World leaders convening in the US presidential retreat in Maryland for the G8 summit of the world’s leading industrialized nations expressed conviction over the weekend that action must be taken to keep Greece in the eurozone and curb the financial turmoil shaking global markets as European officials insisted Athens must respect the terms of a debt deal signed with its foreign creditors to safeguard crucial rescue loans.
“We reaffirm our interest in Greece remaining in the eurozone while respecting its commitments,” the G8 leaders said in a joint statement, but they did not propose any specific measures for easing the crisis.
The written statement followed expressions of support by individual leaders, notably French President Francois Hollande. Speaking after talks with US President Barack Obama on Saturday, Hollande said, “We share the same views, the fact that Greece must stay in the eurozone and that all of us must do what we can to that effect.”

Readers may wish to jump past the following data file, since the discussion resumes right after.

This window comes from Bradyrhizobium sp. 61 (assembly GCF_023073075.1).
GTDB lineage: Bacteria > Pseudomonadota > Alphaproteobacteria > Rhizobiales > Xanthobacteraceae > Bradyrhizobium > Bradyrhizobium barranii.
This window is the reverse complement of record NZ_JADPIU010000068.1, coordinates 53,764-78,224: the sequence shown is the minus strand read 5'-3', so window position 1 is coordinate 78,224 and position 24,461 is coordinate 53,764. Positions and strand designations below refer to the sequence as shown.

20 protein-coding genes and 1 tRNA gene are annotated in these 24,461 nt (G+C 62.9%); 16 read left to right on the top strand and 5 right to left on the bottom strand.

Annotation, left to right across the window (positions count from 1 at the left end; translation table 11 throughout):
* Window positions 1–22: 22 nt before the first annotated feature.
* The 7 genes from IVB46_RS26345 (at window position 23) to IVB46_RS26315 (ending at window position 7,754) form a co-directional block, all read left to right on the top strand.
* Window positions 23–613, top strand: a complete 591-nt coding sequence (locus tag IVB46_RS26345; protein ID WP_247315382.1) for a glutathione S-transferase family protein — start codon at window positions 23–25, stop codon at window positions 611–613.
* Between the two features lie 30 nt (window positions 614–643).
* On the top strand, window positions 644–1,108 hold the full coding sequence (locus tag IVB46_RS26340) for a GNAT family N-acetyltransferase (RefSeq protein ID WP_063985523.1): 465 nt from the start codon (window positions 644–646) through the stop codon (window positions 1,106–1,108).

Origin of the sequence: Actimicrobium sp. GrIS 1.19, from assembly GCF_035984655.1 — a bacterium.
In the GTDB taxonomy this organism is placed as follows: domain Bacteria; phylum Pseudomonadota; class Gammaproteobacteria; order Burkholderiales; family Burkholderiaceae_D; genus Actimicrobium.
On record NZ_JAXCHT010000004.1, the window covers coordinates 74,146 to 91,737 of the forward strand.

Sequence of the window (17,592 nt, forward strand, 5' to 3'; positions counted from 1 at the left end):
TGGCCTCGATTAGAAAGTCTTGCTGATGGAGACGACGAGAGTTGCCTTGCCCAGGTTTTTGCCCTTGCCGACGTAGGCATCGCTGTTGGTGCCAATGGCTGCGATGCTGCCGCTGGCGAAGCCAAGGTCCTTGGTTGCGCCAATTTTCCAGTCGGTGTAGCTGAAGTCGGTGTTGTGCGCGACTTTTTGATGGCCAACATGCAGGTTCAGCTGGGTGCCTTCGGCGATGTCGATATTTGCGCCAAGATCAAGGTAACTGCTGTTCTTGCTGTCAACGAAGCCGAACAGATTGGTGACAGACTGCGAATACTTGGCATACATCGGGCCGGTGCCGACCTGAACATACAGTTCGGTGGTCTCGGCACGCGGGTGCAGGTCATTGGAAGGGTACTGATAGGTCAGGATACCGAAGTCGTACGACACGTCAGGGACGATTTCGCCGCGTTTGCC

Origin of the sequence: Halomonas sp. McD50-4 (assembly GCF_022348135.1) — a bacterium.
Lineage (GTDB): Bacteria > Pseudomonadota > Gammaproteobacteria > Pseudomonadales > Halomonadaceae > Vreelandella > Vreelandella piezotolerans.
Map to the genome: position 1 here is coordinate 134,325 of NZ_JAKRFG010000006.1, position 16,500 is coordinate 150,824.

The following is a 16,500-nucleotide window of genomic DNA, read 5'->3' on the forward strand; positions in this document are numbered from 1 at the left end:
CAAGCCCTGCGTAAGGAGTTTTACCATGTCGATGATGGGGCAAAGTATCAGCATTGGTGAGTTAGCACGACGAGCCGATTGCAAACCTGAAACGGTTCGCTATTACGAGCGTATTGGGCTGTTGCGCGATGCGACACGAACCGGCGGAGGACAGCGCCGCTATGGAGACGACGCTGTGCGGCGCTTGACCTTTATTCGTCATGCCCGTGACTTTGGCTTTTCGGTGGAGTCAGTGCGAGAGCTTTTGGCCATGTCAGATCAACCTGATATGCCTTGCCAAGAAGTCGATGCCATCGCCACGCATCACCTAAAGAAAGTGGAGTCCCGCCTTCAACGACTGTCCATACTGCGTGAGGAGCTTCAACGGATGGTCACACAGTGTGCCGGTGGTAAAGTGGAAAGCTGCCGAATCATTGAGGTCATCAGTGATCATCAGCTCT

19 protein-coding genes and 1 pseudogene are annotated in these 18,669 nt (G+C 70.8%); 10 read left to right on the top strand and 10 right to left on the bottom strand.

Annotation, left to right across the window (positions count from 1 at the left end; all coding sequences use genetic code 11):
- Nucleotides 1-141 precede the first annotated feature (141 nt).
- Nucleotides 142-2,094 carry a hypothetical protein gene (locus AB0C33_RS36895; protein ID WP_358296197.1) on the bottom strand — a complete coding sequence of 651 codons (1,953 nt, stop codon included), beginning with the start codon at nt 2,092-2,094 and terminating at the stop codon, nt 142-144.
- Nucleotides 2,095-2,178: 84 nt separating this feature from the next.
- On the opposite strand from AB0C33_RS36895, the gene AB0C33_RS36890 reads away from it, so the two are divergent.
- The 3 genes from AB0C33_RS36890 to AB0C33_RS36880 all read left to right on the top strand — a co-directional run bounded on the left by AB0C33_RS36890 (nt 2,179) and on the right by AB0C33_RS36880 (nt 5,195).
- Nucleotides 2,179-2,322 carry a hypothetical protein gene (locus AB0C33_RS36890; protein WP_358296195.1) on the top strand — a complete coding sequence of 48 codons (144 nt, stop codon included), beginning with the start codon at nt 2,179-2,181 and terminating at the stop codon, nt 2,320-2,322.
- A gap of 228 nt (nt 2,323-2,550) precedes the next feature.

German Finance Minister Wolfgang Schaeuble, whose stance against Greece has hardened in recent months, took a firmer line. In an interview with Kathimerini published Sunday, he said the idea of Greece continuing to receive aid without honoring its commitments was “a pipe dream.”
His comments echoed those to Germany’s tabloid Bild, that “European solidarity isn’t a one-way street.” Greece’s political leaders “are obliged to tell voters that participation in the eurozone is linked to many advantages but also many preconditions,” the German minister told Kathimerini. He said Greeks would not just be voting for a party next month but “answering existential questions,” an apparent reference to debate about Greece’s future in the eurozone.
This issue came sharply into focus late Friday when Greek authorities revealed that German Chancellor Angela Merkel had raised the idea of Greece holding a referendum on euro membership in parallel to elections.
Over the weekend, the chancellor’s office continued to deny that Merkel had made such a proposal during her telephone call to President Karolos Papoulias on Friday night. German news magazine Der Spiegel confirmed that the chancellor had broached the idea however, adding that it was floated by Schaeuble at the Ecofin summit last Monday. The intervention prompted angry responses from Greek political leaders.